TOP TIPS: Getting your weight right

Okay, hands up, who's thinking about buying some new gear? A new undersuit perhaps, or maybe a seven-litre sidemount cylinder? It's a fair bet that if you get anything much bulkier than a dive computer or a mask and snorkel, then it will have an impact on your buoyancy. A few days ago, a diver I know said: "My weight was perfect in the sea, then I went to Vivian Quarry and went down like a brick!" He was trying to get to grips with a new drysuit at the time. You could quickly jump to the conclusion that he didn't remove 2kg of lead before jumping into freshwater, but it's not that simple. Did he wear the same undergarments for both dives? Was he overweighted on the sea dive but didn't really notice?

PADI has some simple advice about weighting: You are correctly weighted when you float at eye level, holding a normal breath, with no air in your BCD at the end of the dive. It's well worth looking at this in more detail if you really want to understand your weighting.

A key phrase is 'at the end of the dive', because your cylinder(s) may have 50bar or even less remaining in them. If you dive with a 12-litre cylinder filled to 232 bars and you are neutrally buoyant at the start of the dive, you will be about 2.6kg lighter by the end of the dive. That is the weight of air you have used. This could be enough to prevent you from being able to stay at your safety stop and control your ascent rate as you near the surface.

If you are a budding mixed-gas diver, this point is crucial to understand. For example, with twin 10-litre cylinders and two 7-litre sidemounts, you have the potential to be around 7kg lighter at the end of the dive (depending on the gases used). By the time you are into your shallowest (and longest stops), you may have dumped all the air, not just from your BCD but your drysuit as well, and still be struggling to stay down. Even if you can remain at the stop, you may be both cold and uncomfortable with your undersuit compressed. Just to add to the misery, drysuit valves can sometimes leak water when there is no air in the suit.

In order to be neutral at the end of the dive, you need to be slightly overweighted at the start of the dive. This is okay because your BCD can accommodate the extra air that you will need to get neutrally buoyant. If you use a drysuit then you need just enough air in the suit to relieve the feeling of squeeze - at all stages of the dive.

We also need to define 'holding a normal breath'. Most of the time we do our weight checks at the start of the dive, not at the end. Having just entered the water we may not be the picture of elegance and poise we would like to present. Cold water pouring down the back of a wetsuit is guaranteed to cause a sharp intake of breath, as will any anxiety or excitement. Every litre of air that you hold in your lungs produces 1kg of buoyancy.

If you have absolutely no idea how much weight you will need for a dive, then you need an educated guess to get you started. Assuming you weigh at least 60kg and have a single 12-litre steel cylinder:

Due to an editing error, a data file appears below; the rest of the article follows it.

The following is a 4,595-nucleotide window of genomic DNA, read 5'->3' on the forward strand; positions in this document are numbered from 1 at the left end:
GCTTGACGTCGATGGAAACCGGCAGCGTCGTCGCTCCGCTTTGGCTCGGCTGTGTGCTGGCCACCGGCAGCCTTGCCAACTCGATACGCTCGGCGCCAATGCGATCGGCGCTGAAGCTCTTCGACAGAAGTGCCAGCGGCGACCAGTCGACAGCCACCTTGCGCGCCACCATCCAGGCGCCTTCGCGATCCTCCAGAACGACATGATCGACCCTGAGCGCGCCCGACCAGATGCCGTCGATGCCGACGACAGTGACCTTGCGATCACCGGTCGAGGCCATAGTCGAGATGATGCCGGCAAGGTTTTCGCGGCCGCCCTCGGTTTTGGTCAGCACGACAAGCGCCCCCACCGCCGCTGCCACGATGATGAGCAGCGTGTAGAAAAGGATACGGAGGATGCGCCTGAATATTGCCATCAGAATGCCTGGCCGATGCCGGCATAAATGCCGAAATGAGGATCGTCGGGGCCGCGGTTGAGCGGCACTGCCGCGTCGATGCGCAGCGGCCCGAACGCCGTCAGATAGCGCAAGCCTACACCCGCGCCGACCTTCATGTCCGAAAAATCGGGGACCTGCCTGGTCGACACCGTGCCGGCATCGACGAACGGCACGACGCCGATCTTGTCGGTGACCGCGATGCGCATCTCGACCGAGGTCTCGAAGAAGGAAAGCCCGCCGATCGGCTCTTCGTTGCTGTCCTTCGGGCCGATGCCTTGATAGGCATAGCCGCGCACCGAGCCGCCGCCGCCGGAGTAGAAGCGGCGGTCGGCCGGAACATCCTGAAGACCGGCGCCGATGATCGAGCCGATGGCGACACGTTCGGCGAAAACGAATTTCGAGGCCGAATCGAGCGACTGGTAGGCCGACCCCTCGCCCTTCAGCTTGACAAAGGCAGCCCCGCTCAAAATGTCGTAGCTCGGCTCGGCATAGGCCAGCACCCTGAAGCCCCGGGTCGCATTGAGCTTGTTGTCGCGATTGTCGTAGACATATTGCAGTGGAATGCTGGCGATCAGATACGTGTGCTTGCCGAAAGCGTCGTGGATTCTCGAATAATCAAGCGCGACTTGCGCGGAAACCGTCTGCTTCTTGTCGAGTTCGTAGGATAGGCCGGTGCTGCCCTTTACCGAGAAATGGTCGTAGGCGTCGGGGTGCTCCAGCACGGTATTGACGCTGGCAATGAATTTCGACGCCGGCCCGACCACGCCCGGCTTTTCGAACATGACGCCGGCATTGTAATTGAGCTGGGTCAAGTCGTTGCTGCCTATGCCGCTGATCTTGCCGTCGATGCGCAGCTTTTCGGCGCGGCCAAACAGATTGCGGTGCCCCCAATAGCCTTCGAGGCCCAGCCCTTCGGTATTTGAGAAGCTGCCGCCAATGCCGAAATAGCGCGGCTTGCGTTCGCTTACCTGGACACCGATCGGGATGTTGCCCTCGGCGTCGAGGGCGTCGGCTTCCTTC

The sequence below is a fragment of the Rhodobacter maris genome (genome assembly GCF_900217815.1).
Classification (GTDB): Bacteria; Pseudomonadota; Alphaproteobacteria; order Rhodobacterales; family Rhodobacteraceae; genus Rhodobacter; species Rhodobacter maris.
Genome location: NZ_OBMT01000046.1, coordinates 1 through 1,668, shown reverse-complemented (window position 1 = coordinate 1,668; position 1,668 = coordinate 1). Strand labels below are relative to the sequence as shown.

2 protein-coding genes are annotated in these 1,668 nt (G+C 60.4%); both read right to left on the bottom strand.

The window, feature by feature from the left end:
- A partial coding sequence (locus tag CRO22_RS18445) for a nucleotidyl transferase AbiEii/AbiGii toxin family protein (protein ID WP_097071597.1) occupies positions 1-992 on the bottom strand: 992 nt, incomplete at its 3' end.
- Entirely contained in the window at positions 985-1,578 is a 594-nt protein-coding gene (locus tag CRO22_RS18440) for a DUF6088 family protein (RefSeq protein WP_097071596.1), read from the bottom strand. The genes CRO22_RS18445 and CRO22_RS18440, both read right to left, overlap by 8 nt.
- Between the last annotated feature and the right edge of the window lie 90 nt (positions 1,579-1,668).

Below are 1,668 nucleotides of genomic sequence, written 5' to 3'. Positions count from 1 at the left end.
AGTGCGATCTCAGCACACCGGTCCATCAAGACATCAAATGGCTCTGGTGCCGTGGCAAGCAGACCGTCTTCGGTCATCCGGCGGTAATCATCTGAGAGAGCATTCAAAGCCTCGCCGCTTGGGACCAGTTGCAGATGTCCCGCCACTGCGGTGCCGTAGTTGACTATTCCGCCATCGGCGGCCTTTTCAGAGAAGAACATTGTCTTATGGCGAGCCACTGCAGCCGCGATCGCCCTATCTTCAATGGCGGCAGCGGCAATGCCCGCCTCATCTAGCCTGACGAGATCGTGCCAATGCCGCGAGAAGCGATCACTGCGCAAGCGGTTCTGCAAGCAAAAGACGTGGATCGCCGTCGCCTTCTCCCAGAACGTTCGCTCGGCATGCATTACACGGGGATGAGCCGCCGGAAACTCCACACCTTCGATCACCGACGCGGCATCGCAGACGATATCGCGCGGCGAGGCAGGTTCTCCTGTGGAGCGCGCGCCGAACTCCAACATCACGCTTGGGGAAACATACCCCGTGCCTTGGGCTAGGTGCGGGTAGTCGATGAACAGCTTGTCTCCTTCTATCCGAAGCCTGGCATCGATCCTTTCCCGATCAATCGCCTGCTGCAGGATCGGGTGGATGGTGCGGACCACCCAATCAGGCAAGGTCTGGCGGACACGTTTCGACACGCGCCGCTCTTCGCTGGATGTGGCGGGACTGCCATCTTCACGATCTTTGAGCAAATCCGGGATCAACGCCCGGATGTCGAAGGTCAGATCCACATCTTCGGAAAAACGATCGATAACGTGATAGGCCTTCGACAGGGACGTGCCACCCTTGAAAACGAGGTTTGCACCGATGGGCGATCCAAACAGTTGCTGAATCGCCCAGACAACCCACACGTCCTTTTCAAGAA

With a 3mm wetsuit                            -           4kg

            With a 5mm two piece wetsuit           -           6kg

            With a 7mm wetsuit or a drysuit         -           8kg

If you weigh less than 60kg or are very slim, remove 2kg from the above. If you are using an aluminium cylinder, then add 2kg.

Now get kitted up with a full cylinder and do a weight check:

  1. Enter standing-depth water. Have a few spare 1kg weights to hand in a bag.
  2. Relax for a couple of minutes, longer if you are wearing a wetsuit so that water gets into the suit and displaces the air.
  3. When your breathing has settled, try to kneel on the bottom by dumping all of the air from your BCD (and drysuit) and breathe out fully.
  4. Keeping a near-vertical position you should be able to sink. If you can't, double check that you have dumped all the air from your BCD/drysuit.
  5. Add more weight until you can sink slowly to a maximum depth of 1m. Lie on the bottom ready to try a fin pivot.
  6. Now take a full breath in. This full breath should provide just enough buoyancy to begin to lift you off the bottom. Add or remove weight until you can just achieve this.
  7. If you are using a drysuit, put just enough air into the suit to relieve the squeeze.
  8. Now relax your breathing and practice a fin pivot, putting air into your BCD if necessary to achieve neutral buoyancy.
  9. Now go for a dive. At the end of the dive, in standing depth, repeat the weight check. Hopefully you will find that you are more relaxed than you were at the start and not holding much air in your lungs - just enough for a 'normal' breath.
  10. Now look at where your weights are stowed. The distribution of weights is open to experimentation and can make a big difference to your comfort and trim.

If, after a few dives you still find that you can't get your weight right, book yourself onto a Peak Performance Buoyancy Course. I have never known anyone who regretted doing that course. Lastly, if you intend diving in freshwater quarries this summer, don't forget to add 2kg before you go back in the sea.

Text by Martin Sampson

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